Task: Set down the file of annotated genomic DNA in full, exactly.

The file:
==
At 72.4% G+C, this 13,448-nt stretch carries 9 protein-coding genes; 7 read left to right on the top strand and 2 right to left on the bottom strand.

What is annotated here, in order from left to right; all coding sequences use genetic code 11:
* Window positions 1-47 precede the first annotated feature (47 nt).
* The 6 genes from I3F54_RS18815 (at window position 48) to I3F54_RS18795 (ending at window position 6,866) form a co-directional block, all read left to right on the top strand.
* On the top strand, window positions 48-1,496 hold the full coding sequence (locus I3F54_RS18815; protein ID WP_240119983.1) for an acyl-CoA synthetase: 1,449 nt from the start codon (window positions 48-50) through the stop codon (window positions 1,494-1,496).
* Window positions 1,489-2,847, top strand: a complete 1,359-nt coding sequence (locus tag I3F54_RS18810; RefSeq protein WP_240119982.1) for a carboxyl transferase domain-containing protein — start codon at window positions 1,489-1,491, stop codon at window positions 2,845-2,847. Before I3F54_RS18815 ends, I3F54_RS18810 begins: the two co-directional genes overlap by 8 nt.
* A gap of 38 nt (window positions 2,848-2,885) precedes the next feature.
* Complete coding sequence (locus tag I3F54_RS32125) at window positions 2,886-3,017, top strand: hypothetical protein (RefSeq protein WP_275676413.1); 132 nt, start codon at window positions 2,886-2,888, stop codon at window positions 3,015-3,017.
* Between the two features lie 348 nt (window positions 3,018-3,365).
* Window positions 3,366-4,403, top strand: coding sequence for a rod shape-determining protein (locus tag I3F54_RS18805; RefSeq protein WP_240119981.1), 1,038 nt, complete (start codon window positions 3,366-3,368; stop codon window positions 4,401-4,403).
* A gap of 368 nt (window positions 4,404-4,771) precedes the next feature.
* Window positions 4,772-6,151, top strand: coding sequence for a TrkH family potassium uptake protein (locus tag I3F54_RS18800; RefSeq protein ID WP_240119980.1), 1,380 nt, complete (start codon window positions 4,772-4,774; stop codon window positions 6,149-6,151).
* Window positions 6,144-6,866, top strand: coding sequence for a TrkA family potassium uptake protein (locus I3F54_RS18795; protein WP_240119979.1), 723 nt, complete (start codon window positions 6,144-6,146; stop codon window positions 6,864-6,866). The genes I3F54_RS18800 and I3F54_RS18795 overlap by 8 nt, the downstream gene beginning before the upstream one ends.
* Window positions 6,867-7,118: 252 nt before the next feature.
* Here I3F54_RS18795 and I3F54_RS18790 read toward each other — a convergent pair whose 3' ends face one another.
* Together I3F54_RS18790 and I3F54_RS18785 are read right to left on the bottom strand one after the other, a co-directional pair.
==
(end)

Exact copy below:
At 72.4% G+C, this 13,448-nt stretch carries 9 protein-coding genes; 7 read left to right on the top strand and 2 right to left on the bottom strand.

What is annotated here, in order from left to right; all coding sequences use genetic code 11:
* Window positions 1-47 precede the first annotated feature (47 nt).
* The 6 genes from I3F54_RS18815 (at window position 48) to I3F54_RS18795 (ending at window position 6,866) form a co-directional block, all read left to right on the top strand.
* On the top strand, window positions 48-1,496 hold the full coding sequence (locus I3F54_RS18815; protein ID WP_240119983.1) for an acyl-CoA synthetase: 1,449 nt from the start codon (window positions 48-50) through the stop codon (window positions 1,494-1,496).
* Window positions 1,489-2,847, top strand: a complete 1,359-nt coding sequence (locus tag I3F54_RS18810; RefSeq protein WP_240119982.1) for a carboxyl transferase domain-containing protein — start codon at window positions 1,489-1,491, stop codon at window positions 2,845-2,847. Before I3F54_RS18815 ends, I3F54_RS18810 begins: the two co-directional genes overlap by 8 nt.
* A gap of 38 nt (window positions 2,848-2,885) precedes the next feature.
* Complete coding sequence (locus tag I3F54_RS32125) at window positions 2,886-3,017, top strand: hypothetical protein (RefSeq protein WP_275676413.1); 132 nt, start codon at window positions 2,886-2,888, stop codon at window positions 3,015-3,017.
* Between the two features lie 348 nt (window positions 3,018-3,365).
* Window positions 3,366-4,403, top strand: coding sequence for a rod shape-determining protein (locus tag I3F54_RS18805; RefSeq protein WP_240119981.1), 1,038 nt, complete (start codon window positions 3,366-3,368; stop codon window positions 4,401-4,403).
* A gap of 368 nt (window positions 4,404-4,771) precedes the next feature.
* Window positions 4,772-6,151, top strand: coding sequence for a TrkH family potassium uptake protein (locus tag I3F54_RS18800; RefSeq protein ID WP_240119980.1), 1,380 nt, complete (start codon window positions 4,772-4,774; stop codon window positions 6,149-6,151).
* Window positions 6,144-6,866, top strand: coding sequence for a TrkA family potassium uptake protein (locus I3F54_RS18795; protein WP_240119979.1), 723 nt, complete (start codon window positions 6,144-6,146; stop codon window positions 6,864-6,866). The genes I3F54_RS18800 and I3F54_RS18795 overlap by 8 nt, the downstream gene beginning before the upstream one ends.
* Window positions 6,867-7,118: 252 nt before the next feature.
* Here I3F54_RS18795 and I3F54_RS18790 read toward each other — a convergent pair whose 3' ends face one another.
* Together I3F54_RS18790 and I3F54_RS18785 are read right to left on the bottom strand one after the other, a co-directional pair.